The next day we picked up a rental car and headed out to the countryside.  The car was a merciful small Ford Focus but I found shifting with my left hand to be a constant challenge.  Kathy would say my challenge would be to keep the right hand drive car off the inside (her side) curbing.  She was constantly reminding me to move over a bit.  I only hit a few curbs.  The car was small or it could have been a lot worse.  As usual, the British practice of using roundabouts at all intersections, required careful attention.  My brain just doesn’t work that way.  While driving on the multi-lane motorways, I again noticed the unfailing British discipline of keeping the passing lane clear of slugs.  Boy, I wish that were true here.  Speed limit was not posted on the motorways (I’m sure there is a National limit that you are supposed to know) and I kept up with traffic doing 80 mph.

  We drove to Donington Park Raceway about 80 miles north.  I had tried to book a “track day” where you drive (under careful supervision) a Ferrari in the morning and a FF in the afternoon.  They were booked until July.  Oh well, I will plan ahead more next time.  Fee is a very reasonable $250.  The day we arrived, a motorcycle group was using the track.  After checking with the security guard, they allowed us to wander about freely.  On the track grounds is the Donington Museum, which has over 300 F1 cars dating from the earliest days on display.  We chatted with the staff with the plan to return the next day, got some hotel recommendations.   We went into the nearby town of Donington Castle and found a local pub.  The owner was a major F1 fan and has attended all races except Japan.  Food was a tad iffy. 

  The next morning we spent several hours in the museum.  It is simply wonderful and breathtaking.  Car guy heaven.  Even Kathy liked it!

  Next stop Mallory Park Raceway.  The staff at Donington had given us directions (UK version of Mapquest).  It was only 25 or so miles away.  Nice drive in the countryside.  When we got there the British superbike people were setting up for the weekend race.  There was a large population of spectators setting up also, most driving large American RVs.  It must break their hearts to fill those beasts up with $8 per gallon petrol.  (It cost me $84 to fill the small tank of my rental Focus.)  I asked at the office if I might drive my car around the track for a lap or two.  They said it would be OK most days, but the bike people had taken control of the track today.  I walked around the track (quite short at 1.4 miles or so) and poked around in the paddock.  Neat stuff those bike guys have.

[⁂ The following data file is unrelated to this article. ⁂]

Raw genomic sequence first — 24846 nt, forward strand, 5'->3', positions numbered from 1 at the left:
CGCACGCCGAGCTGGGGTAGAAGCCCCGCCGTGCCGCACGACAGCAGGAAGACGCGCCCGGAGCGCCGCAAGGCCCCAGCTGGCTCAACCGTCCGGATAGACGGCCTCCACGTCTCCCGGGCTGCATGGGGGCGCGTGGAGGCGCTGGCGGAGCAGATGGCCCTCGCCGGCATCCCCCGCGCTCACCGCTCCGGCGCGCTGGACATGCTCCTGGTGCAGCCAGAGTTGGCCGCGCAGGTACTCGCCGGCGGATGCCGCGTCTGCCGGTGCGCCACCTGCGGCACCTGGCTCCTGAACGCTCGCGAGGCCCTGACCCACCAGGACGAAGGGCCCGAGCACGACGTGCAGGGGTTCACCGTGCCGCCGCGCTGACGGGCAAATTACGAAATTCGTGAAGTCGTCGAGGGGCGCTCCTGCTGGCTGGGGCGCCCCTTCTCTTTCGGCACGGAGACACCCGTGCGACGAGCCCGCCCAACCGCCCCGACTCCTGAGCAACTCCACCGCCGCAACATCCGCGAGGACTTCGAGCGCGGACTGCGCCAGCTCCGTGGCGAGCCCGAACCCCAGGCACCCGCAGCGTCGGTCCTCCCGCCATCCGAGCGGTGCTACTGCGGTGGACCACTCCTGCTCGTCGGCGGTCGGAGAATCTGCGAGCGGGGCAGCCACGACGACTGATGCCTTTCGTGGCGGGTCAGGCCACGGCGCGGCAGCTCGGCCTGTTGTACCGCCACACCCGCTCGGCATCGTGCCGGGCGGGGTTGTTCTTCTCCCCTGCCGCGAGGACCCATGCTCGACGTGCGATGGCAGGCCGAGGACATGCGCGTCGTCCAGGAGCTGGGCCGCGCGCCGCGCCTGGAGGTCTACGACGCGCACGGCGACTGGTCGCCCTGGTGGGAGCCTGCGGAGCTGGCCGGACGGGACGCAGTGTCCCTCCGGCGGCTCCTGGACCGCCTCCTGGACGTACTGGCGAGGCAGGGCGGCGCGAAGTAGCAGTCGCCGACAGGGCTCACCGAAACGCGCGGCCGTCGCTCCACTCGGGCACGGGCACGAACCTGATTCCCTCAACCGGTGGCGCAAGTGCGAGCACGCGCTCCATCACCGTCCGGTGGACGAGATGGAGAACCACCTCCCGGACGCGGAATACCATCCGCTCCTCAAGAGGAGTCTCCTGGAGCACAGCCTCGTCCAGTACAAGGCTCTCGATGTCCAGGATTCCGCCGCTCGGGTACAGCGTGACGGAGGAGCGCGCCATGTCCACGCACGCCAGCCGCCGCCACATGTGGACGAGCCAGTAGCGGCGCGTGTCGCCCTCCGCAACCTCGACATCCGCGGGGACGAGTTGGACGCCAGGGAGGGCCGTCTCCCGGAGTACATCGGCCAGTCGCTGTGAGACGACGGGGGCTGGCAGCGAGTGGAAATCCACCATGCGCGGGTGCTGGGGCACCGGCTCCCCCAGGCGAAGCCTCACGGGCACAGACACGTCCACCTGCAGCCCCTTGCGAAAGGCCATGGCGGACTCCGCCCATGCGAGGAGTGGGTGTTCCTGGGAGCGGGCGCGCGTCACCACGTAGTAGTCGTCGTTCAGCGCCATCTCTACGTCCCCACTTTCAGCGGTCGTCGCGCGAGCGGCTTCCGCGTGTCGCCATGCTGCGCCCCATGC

Next stop Silverstone, which is another 30 miles back towards London.  They too have track days, but none this week since they were in the throws of preparing for the British F1 the following weekend.  They wouldn’t let me too near the racing surface, but once I told the gatekeeper that I wanted to buy some souvenirs, they let me into the garage annex where the official Ferrari stuff is being sold.  Once inside we wandered around a bit and I bought some gifts.  After leaving the garages, we drove across the road to the Midlands (Jordan) F1 factory.  By now it was getting late in the day and the office staff was leaving.  I decided not to beg for a tour.  Next time.

  We drove down to Oxford next.  We did a quick recon order, before finding accommodations outside town.  (Lesson, without advance reservations, be prepared to pay thru the nose.)  Nice college town.  Bicycles were the principal mode of transportation.  Next day, we headed off to Brighton Beach.

  Brighton is a beach town, I guess.  There is a beach, no sand, but lots of river rock like beach.  It was too early to be pleasant, but the town was filled with bundled up tourist.  Place was tawdry, much like Atlantic City was 20 years ago.  I don’t imagine that the English Channel ever gets warm.  Finding our way out of town was an adventure.  Huge traffic, narrow roads.   By now I was beginning to be able to find 3rd gear most of time with one try.  We drove back to near the Gatwick airport.  We would depart the next morning. 


Brooklands                                                                      Donington Museum

                                                                                          Mallory Park                                                       

Brighton Beachre



Locals have renamed this statue the tribute to pick pockets





Nice beach house

VW Eos
Tiny Roadster